I got a package in the mail today. From Amazon. And while that's always exciting, it is particularly so this time around. This fresh stack of paper and ink represents the wisdom I'm about to mine for the next big project on my mind. This is my Christmas research. I may be further ahead than I've ever been before.

If I'm being perfectly honest, I usually have to skip this phase altogether. The time to soak in an idea, to absorb it and see how it eventually flows out of me is a luxury I'm just not used to. Usually I have a moment (many moments) of panic in mid-fall, and when the feeble light of an idea suddenly peeks over the horizon I simply run—and I do mean run—toward it fast as I can.

No time to think. Just act.

But finding this idea was like tripping over something on a path in that same feeble morning light. And you look back and see a gnarled root snaking it's way across the dirt. Your eyes follow the root to the base of a trunk. Follow the trunk as it leans its way into the air. And as the light grows you see the immensity of the tree with it's canopy now glowing green above you, silent, powerful and beautiful. Bit by bit you get the full picture.

I first tripped over the root a week before Christmas last year when a friend mentioned the word...


And like a match lighting—a familiar scrape and hiss, a tiny crackle and the smell of sulfur—I felt the first sparks of inspiration. Wonder. The word alone lifts our eyes from our shuffling feet and causes us to scan the skies for something bigger.

But in the midst of planning and rehearsals for the story we were already telling, I didn't have the time to think about wonder.

But then it came up again just before Easter. I tried this research thing back then. I got all of a chapter and a half into one book. Not great. But that chapter and a half was a good seed.

I was reading Living the Resurrection by Eugene Peterson; in it he makes the case that without wonder we cannot truly comprehend Christ's death and resurrection. He says that without wonder we cannot be enough in awe of Jesus to compel us to become like Jesus saying that, "Without wonder, we approach spiritual formation as a self-help project."

How true. How very, very true.

He goes on to say:

Wonder is natural and spontaneous to all of us. When we were children, we were in a constant state of wonder. The world was new, tumbling in on us in profusion. We staggered through each day fondling, looking, tasting. Words were wondrous. Running was wondrous. Touch, taste, sound were all wonders. We lived in a world of wonders.

But gradually the sense of wonder gets squeezed out of us.

I'm sure this feels familiar. I know it does to me. Peterson actually begins the passage with this:

We do not live in a world that promotes and encourages wonder.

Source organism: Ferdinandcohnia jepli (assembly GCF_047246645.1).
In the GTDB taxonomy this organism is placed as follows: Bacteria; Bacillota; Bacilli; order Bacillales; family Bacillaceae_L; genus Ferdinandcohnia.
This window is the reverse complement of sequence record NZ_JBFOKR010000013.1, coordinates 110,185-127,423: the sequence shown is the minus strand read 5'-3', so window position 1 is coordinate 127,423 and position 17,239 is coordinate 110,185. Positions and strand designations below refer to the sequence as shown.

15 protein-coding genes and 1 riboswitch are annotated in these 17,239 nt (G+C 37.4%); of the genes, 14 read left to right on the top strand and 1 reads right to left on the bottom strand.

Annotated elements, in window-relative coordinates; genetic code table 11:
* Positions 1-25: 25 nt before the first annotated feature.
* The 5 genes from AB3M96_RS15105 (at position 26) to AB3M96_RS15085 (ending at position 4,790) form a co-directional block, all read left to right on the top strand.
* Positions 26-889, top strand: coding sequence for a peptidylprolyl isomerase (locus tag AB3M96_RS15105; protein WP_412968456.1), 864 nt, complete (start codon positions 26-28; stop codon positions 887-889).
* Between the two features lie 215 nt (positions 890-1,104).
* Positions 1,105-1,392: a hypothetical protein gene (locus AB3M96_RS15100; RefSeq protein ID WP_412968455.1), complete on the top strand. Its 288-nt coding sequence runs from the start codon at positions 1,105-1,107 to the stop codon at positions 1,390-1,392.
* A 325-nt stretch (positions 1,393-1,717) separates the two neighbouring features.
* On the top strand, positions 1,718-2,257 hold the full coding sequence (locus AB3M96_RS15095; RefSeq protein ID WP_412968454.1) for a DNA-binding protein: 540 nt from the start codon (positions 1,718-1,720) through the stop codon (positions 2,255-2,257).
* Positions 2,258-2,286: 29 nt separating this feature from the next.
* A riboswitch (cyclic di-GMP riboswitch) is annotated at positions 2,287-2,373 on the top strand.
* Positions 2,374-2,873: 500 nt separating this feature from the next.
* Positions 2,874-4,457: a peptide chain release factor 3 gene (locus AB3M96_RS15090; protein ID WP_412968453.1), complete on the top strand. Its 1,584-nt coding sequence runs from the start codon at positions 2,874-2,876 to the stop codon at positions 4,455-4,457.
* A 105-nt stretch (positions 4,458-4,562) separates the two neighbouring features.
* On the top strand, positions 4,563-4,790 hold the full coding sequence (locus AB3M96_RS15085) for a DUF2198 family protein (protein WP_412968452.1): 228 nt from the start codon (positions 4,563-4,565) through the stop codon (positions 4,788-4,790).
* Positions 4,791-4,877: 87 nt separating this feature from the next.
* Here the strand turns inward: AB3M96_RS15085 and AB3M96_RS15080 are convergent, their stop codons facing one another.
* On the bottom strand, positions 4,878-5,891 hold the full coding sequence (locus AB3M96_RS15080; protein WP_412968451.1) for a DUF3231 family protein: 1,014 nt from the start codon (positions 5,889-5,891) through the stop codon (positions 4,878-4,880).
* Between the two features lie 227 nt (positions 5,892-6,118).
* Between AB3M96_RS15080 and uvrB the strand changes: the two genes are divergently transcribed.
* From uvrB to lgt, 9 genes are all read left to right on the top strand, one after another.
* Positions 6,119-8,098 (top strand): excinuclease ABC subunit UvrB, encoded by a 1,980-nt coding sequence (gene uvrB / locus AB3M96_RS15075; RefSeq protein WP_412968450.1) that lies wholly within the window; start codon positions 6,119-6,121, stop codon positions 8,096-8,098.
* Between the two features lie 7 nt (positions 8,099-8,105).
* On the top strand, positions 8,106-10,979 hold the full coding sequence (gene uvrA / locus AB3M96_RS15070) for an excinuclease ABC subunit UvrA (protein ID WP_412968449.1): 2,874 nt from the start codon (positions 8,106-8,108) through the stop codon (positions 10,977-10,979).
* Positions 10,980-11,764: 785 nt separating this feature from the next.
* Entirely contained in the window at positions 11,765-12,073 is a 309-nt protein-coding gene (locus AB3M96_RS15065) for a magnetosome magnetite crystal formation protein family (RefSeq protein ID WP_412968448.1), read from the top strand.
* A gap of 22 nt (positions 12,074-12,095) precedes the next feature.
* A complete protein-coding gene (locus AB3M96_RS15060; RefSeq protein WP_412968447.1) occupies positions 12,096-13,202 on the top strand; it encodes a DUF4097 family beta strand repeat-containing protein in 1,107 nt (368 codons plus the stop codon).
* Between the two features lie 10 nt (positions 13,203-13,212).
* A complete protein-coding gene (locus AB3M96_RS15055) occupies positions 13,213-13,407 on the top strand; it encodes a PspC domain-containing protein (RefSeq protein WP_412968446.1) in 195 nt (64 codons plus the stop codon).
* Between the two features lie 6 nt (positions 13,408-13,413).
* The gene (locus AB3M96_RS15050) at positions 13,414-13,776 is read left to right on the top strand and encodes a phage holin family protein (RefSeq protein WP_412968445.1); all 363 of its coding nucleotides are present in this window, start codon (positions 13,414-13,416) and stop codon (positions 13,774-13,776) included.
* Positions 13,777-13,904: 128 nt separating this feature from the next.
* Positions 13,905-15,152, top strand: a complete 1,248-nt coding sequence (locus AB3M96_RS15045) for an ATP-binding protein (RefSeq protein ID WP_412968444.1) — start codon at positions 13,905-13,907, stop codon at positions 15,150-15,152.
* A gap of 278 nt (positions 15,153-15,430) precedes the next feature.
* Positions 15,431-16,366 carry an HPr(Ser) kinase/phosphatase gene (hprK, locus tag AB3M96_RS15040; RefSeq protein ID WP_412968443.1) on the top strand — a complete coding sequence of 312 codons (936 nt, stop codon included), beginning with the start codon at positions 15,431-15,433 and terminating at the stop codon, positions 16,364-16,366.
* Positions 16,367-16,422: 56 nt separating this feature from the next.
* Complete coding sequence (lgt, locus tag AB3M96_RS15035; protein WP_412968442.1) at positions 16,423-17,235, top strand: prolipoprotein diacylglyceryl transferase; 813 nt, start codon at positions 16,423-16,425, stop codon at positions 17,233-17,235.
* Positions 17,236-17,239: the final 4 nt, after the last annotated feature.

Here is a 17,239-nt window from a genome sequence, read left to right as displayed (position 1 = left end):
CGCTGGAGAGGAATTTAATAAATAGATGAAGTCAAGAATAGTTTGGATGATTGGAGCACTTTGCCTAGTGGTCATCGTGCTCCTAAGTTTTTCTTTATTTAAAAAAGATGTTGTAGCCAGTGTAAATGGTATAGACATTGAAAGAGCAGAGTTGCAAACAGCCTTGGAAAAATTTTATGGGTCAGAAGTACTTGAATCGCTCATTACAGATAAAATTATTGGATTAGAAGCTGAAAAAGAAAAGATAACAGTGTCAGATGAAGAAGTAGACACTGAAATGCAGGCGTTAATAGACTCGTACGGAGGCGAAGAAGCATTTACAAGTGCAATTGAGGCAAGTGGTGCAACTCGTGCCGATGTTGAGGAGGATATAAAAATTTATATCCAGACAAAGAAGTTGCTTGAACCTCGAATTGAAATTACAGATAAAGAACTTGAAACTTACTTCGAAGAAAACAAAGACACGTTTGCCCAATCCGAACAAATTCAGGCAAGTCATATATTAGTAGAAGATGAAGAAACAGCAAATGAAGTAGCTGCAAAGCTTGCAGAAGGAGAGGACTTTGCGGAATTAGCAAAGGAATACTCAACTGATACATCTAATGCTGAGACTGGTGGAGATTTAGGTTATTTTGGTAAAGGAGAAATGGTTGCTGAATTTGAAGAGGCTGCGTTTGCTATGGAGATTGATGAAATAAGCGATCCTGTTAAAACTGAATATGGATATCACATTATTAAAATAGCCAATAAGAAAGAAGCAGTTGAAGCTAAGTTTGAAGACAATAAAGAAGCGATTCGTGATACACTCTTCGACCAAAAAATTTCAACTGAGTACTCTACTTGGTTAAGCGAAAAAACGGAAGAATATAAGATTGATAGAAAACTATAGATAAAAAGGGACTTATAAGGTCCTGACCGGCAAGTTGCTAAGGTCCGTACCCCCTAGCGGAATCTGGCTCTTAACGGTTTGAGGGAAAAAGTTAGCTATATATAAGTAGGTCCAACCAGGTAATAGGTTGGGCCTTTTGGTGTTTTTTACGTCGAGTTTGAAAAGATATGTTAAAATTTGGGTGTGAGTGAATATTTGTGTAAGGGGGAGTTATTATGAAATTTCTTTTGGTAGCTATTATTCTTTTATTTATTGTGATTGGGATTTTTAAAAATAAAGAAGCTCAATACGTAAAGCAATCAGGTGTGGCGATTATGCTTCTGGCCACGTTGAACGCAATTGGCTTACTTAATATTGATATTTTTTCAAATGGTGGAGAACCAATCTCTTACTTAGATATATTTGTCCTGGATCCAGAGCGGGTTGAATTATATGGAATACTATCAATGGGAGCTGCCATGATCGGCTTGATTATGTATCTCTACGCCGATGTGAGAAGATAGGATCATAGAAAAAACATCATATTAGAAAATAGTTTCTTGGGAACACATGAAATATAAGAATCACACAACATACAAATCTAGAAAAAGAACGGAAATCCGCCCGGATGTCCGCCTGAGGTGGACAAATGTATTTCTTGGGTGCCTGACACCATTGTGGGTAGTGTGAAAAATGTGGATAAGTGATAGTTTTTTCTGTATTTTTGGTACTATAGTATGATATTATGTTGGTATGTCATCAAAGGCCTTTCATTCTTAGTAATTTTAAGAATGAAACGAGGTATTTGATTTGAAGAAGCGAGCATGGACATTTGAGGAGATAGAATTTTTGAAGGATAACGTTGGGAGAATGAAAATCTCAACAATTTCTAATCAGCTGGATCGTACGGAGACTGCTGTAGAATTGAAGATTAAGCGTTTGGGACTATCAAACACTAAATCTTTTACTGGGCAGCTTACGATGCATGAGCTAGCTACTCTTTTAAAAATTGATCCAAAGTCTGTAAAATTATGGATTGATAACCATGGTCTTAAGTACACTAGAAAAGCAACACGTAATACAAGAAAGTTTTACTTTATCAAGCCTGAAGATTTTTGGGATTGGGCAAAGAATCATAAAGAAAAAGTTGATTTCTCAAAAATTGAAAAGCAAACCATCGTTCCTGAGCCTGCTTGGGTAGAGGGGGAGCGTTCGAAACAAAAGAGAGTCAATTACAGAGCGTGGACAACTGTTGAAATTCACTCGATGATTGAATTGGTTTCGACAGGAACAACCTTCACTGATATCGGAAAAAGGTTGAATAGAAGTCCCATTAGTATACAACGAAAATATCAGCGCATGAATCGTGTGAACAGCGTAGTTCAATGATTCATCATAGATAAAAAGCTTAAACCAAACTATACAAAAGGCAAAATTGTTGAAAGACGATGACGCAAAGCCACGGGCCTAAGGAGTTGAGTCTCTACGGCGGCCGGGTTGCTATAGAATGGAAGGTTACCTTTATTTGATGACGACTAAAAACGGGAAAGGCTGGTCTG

This is where the Church comes in. No matter how wise, or learned, or versed we become, we cannot help but be filled with wonder every time we truly engage with the God we serve. We serve a wonder-ful God. We should, nay, must promote and encourage wonder.

And there is no better vehicle for this, in my mind, than the arts.

And there is no better time. Christmas—when men and women are already inclined to reverse into boys and girls—is the perfect time for the Church to aspire to inspiring wonder.

But first, I know that I need to be filled with wonder. I must experience the slack-jawed, wide-eyed sense of awe. I need to expand my mind and my heart and find myself in wonder of God. That's where this stack of books comes in.

The Owls

Before Finnden was born I knew I wanted to create something for his room. Something special. Something no other kid in the world would have. Something that, years from now, he could look back on and say, “My dad made that for me. He loved me before he knew me.”

For Finn I created two prints that hang in his room, geometric ABC’s and 123’s. Many nights before he goes to bed he insists on stopping at the framed ABC’s on his wall and hearing us sing the tune as he points to each letter. There’s nothing so gratifying in the world as that.

Since we’re expecting another little one in February, I wanted to create something equally as personal and special for her space as well.

(As a second child, I can attest to the fact that most second-born children generally get considerably less…um…excitement surrounding them. Now understand, I know it didn’t mean that I was less wanted or loved, but…well…the newness wears off. The second one isn’t the first. First birthdays. First steps. First teeth. It’s all been seen before. Snapshots alone are proof of that. For every one picture of me ages birth through about six there are fifteen of my older brother before the age of one, drooling, sleeping, and generally being a bump on a log. But it was all so new.)

All that to say, I wanted to create something for the new baby.

I’ve had a very cool, gnarled branch I’d happened upon (for free) that’s been sitting in my garage awaiting inspiration for a few months. Add to that the fact that Karen and I are a bit enamored with owls lately, and I had the impetus for a project.

(Yes, I know owls are trendy right now. I don’t care.)

I’m not the best at hand-sewing, but with a little patience and the determination not to quit, I came up with something I hope she will treasure for a long time. And something that will remind her that she was loved long before we laid eyes on her.